19/12/2016 | Ian Slattery
The Federal Reserve's decision to raise the official borrowing cost by 0.25% came as little surprise to market analysts but the forecasting of three rate rises in 2017 was a different matter, writes Ian Slattery.
The dominant news of the week was undoubtedly the Federal Reserve's decision to raise the official borrowing cost by 0.25% on Wednesday evening. The move was as expected, but Fed Chair, Janet Yellen surprised some market participants by forecasting three rate rises in 2017, up from the two previously expected. The more 'hawkish' stance (more likely to raise rates at a faster rate) is on the back of strengthening economic data, and a recent rise in inflation expectations.
The dollar rose and briefly hit a 14-year high against a selection of global currencies, before retreating slightly towards the end of the week. US treasuries also sold off, with the yield (which moves inversely to price) on the policy sensitive two year bill finishing the week at 1.25%, the highest level since 2009.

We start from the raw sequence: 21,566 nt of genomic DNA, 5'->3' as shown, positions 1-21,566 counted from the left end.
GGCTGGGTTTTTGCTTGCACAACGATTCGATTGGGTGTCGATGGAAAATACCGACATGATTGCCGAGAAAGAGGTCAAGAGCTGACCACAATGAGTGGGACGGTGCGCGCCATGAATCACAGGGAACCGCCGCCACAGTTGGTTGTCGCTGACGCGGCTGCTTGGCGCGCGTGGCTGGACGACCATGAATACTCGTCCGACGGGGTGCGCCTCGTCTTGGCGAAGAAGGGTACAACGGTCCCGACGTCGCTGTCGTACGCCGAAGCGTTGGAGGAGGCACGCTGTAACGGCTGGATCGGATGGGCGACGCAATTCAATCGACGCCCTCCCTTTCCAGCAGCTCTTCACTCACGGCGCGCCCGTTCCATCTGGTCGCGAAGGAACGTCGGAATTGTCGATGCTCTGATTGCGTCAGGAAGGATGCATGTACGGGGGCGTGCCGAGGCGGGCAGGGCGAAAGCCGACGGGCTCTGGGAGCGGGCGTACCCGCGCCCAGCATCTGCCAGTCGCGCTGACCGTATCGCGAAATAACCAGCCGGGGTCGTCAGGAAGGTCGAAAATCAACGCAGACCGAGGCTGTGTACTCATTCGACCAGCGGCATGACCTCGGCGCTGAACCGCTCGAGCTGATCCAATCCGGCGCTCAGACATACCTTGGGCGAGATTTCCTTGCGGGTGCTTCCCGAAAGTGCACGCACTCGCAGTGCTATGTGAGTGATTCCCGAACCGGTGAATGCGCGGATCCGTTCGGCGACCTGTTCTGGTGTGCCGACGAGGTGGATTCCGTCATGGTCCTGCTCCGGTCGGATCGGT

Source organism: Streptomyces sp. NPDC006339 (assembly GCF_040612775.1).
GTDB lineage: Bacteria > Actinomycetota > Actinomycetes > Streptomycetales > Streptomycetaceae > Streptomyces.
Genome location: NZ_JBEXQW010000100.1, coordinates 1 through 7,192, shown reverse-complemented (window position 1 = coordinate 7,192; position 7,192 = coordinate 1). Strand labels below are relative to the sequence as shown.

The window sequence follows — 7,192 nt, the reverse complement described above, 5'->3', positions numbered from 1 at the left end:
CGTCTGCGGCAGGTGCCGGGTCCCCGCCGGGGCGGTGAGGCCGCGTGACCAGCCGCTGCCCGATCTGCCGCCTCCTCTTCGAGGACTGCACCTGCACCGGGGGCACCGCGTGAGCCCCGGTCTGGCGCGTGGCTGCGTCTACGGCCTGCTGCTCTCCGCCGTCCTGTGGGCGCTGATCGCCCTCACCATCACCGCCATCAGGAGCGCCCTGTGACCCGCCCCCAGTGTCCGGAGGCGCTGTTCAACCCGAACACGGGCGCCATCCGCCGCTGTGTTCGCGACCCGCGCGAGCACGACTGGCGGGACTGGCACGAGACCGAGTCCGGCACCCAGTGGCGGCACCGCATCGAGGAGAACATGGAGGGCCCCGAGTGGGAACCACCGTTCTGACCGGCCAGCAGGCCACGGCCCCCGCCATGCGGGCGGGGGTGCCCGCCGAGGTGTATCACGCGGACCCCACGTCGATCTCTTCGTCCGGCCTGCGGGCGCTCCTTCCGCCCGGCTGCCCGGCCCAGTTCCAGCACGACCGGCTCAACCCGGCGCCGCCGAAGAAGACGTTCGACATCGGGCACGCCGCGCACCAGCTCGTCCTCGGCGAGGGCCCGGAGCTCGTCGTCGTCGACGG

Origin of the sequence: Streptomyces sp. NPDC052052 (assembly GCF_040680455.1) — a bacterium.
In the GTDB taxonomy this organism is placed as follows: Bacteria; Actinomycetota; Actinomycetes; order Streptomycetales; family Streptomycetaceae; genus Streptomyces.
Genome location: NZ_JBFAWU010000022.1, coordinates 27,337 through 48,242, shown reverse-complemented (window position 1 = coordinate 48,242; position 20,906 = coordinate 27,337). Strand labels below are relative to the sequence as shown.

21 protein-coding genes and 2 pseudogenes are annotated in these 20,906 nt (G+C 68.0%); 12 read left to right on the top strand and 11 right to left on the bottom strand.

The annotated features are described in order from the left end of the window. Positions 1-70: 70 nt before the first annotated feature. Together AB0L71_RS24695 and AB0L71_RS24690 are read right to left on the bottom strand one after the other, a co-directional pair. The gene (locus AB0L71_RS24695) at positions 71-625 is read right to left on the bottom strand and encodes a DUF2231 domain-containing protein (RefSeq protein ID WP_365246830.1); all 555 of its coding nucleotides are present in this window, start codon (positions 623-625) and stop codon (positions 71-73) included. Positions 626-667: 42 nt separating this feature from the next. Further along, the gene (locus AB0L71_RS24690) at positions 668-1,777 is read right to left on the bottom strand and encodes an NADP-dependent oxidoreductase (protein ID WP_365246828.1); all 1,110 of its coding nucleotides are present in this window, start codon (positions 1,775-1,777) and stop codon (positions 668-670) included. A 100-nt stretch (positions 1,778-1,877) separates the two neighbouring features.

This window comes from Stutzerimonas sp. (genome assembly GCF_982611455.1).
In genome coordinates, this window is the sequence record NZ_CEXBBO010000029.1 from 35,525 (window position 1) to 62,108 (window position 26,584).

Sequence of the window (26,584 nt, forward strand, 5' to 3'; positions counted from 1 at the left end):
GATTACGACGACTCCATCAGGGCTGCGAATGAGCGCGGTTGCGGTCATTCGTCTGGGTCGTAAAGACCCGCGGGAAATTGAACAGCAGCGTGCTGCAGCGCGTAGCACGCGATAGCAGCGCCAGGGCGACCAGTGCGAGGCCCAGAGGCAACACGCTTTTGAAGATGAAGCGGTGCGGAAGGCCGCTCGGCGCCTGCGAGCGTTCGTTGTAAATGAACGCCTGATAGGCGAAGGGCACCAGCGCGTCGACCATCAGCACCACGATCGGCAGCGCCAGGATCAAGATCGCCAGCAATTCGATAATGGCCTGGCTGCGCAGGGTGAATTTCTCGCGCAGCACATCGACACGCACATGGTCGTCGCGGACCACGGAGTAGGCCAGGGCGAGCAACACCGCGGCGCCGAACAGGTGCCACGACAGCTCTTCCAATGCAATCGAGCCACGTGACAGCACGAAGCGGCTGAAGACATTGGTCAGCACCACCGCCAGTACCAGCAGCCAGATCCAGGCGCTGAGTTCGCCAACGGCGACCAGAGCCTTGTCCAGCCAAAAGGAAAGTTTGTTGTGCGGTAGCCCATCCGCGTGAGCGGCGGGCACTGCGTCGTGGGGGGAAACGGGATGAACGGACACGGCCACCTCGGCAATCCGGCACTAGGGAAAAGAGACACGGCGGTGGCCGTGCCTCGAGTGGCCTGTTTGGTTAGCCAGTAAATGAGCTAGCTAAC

Economic data in the US continued to be positive, with a poor retail sales figure the only blip in a week that included encouraging figures for homebuilders and small businesses. European stocks also enjoyed a good week, closing at their highest level in 2016.
The global index was positive once again, returning 4.3% (in euro terms), as a weaker euro helped enhance returns for Irish investors. Oil paused for breath last week and finished down 1.25%, but remains up over 40% year-to-date. Gold had another negative week and was down 1.9%, with its return for the year now standing at 7.4%.
The US 10-year bond yield rose again, for the sixth consecutive week, as the Fed rate move and general interest rate cycle continues to weigh on its valuation outlook.The euro weakened once more against the dollar with the EUR/USD rate closing at 1.05, from 1.06 a week ago.
The week ahead
Tuesday 20th December: The Bank of Japan meets for its final rate decision of the year. The consensus expects no change in the current policy, with the base rate remaining at -0.1%.
Thursday 22nd December: The third estimate of US Q3 GDP is released where the expectation is for an upward revision to 3.3% (quarter-on-quarter) from 3.2% at the last reading.
Friday 23rd December: The UK sees the final release of their own Q3 GDP data, where it is expected to be confirmed at 0.5% (quarter-on-quarter), which represents no change from the last release.
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